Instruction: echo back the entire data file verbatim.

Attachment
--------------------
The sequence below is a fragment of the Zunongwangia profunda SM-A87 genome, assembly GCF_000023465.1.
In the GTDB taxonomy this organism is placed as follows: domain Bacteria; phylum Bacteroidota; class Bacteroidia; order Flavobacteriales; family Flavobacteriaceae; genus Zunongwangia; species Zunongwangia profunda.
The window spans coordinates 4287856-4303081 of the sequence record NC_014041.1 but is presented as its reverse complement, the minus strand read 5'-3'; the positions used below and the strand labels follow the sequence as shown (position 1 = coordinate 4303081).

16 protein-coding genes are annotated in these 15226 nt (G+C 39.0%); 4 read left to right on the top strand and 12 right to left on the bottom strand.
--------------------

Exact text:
The sequence below is a fragment of the Zunongwangia profunda SM-A87 genome, assembly GCF_000023465.1.
In the GTDB taxonomy this organism is placed as follows: domain Bacteria; phylum Bacteroidota; class Bacteroidia; order Flavobacteriales; family Flavobacteriaceae; genus Zunongwangia; species Zunongwangia profunda.
The window spans coordinates 4287856-4303081 of the sequence record NC_014041.1 but is presented as its reverse complement, the minus strand read 5'-3'; the positions used below and the strand labels follow the sequence as shown (position 1 = coordinate 4303081).

16 protein-coding genes are annotated in these 15226 nt (G+C 39.0%); 4 read left to right on the top strand and 12 right to left on the bottom strand.